Tavis’ explanation of “But my job is where the hos at” is no different from the explanation offered by conservatives like the sentient stalk of celery Tucker Carlson, whose counterargument is, “But some countries are shitholes.” Ben Shapiro, editor-in-chief of the damn-near alt-right Daily Wire took a shit on his keyboard and submitted it to the National Review, asking, “What’s the Point of Labeling Trump a Racist?” Shapiro writes:
Now, let’s stipulate a few facts. First, Trump makes racist statements, from his attacks on a “Mexican” judge to his willingness to wink at the KKK to his quasi-defense of some of the “good people” in the Charlottesville white-supremacist march. Second, Trump’s worldview is not openly racist — he’s not a representative of Richard Spencer–type white supremacism, declaring black Americans lesser, for example. With that in mind, let’s now ask a simple question:
What’s the point of labeling Trump personally a racist?
Tucker, Shapiro and white people in general feel that for something to qualify as racist, it must be accompanied by malicious intent. They’re the type of people who would shoot someone by accident and say, “Don’t you dare start bleeding because I didn’t mean to do it. Plus, it’s only a flesh wound!” For them, if they don’t walk around feeling hate in their hearts for black and brown people, their acts—no matter how offensive—don’t qualify as racist.
The H&M hoodie debacle is a perfect example of how this works. There are very few people—black or white—who believe that there was an executive-level meeting where the marketing department at H&M decided to fuck with Negroes by dressing up a black child in a “Coolest Monkey in the Jungle” shirt. They probably didn’t think about black people at all. But the company’s lack of intent doesn’t mean the resulting ad wasn’t racist.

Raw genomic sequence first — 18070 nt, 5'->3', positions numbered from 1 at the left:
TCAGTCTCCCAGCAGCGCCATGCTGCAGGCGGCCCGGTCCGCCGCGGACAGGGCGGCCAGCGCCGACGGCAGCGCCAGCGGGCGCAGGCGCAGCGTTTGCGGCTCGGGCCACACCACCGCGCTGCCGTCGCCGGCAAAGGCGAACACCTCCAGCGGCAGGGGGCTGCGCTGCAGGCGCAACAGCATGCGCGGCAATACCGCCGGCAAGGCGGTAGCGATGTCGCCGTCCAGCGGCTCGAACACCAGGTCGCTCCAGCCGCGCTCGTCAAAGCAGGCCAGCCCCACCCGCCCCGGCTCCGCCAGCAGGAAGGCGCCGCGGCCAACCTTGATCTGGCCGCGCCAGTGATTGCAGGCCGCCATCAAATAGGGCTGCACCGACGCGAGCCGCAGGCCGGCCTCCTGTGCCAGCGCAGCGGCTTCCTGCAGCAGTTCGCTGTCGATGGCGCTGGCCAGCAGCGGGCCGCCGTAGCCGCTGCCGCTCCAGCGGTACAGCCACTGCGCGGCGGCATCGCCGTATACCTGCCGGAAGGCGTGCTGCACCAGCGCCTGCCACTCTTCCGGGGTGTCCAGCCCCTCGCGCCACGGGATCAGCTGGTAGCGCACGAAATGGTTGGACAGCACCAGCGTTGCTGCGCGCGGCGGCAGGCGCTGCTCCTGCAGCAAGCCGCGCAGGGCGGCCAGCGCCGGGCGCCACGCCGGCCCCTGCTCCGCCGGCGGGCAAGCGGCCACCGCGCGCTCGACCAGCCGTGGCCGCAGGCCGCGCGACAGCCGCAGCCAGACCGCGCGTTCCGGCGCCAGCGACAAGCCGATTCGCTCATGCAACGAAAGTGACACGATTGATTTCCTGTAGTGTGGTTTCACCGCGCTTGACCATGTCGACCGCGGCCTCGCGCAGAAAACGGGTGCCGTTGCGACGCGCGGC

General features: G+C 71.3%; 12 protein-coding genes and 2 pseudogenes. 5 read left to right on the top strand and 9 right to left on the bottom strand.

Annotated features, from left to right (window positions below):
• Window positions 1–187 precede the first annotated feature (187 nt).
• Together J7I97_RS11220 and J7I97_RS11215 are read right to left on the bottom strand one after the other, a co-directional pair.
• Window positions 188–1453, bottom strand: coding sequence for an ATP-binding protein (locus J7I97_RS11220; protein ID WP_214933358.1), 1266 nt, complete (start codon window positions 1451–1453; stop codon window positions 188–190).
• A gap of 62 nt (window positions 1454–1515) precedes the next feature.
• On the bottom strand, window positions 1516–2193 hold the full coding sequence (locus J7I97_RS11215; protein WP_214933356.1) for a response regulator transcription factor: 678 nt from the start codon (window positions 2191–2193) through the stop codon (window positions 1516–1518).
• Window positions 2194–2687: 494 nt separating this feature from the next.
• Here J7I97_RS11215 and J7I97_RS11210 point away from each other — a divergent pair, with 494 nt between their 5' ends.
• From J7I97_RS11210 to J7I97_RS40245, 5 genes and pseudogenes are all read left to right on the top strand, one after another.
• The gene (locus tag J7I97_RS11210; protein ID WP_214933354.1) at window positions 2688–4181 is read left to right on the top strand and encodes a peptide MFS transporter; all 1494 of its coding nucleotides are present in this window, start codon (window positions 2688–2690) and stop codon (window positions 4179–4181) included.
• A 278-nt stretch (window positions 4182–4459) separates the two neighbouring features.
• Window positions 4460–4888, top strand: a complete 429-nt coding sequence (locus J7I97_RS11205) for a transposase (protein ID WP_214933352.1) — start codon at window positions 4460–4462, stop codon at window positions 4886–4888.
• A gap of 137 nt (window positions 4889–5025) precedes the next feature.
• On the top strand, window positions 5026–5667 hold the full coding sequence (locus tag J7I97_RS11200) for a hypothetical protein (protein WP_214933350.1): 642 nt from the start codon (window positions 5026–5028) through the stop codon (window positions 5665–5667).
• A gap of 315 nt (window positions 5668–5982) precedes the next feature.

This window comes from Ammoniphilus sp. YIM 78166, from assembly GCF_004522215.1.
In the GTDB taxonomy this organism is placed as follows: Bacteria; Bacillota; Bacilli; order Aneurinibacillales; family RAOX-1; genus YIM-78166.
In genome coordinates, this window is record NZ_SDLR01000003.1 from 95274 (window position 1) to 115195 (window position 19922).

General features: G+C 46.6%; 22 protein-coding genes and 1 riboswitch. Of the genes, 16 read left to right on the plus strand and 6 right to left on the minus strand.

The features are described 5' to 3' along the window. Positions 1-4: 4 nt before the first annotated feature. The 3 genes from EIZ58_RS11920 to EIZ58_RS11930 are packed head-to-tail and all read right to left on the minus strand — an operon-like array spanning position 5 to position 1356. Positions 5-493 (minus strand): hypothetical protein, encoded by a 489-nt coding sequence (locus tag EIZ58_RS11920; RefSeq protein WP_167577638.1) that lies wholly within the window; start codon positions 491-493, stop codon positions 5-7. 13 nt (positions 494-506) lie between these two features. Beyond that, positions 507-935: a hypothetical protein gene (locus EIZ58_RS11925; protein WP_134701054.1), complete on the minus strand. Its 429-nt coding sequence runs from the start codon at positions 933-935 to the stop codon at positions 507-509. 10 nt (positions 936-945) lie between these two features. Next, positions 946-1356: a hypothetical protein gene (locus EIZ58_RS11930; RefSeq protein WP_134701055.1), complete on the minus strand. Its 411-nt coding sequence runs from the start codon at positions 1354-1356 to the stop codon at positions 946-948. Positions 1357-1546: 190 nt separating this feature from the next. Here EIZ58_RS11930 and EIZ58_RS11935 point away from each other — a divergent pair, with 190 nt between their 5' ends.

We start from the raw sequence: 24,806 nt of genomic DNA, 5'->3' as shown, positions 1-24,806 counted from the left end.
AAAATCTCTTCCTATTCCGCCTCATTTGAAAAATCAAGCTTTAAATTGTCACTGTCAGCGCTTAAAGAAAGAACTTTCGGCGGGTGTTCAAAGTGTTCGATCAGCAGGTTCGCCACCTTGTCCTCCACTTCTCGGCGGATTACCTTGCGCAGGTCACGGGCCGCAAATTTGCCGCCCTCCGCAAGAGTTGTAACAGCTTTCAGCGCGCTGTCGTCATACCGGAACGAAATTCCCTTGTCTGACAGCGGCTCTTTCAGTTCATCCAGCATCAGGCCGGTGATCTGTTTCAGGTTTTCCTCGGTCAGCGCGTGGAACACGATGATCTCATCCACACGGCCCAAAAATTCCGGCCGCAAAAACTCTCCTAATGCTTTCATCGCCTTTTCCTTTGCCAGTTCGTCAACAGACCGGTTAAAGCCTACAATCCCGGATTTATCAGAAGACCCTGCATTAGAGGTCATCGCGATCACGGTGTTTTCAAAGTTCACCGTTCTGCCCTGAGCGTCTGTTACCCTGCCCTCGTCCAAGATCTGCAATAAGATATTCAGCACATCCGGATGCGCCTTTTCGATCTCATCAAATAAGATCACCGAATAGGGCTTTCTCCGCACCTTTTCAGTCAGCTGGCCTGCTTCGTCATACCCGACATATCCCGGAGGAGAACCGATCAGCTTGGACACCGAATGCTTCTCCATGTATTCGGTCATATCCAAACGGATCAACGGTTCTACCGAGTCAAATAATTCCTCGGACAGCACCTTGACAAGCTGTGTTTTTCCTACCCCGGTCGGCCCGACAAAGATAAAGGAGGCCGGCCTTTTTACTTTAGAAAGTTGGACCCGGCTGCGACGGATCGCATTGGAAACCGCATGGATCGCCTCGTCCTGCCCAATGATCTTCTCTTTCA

H&M doesn’t get to decide how someone will react to its poor choice of clothing. Neither Donald Trump nor Tucker Carlson can regulate people’s responses to the words coming out of Trump’s shithole. Aziz Ansari doesn’t get to determine how a woman will react to him placing her hand on his dick or sticking his fingers in her mouth.
And none of this is to equate Aziz Ansari with Donald Trump. Neither man will lose his job, and only one of them will be seen as a pariah (hint: it’s the orange one).
In a statement, Ansari acknowledged the incident, saying that the woman privately texted him after the incident and told him how she felt. Ansari said that he “took her words to heart and responded privately after taking the time to process what she had said.”
There is no way to tell if Ansari truly learned from the incident or changed his behavior. But at least he didn’t explain it away by saying he was the least rapey person in the world, or say that his misconduct never took place. He admitted that it happened and then he shut the fuck up.
White people, I hope you were watching.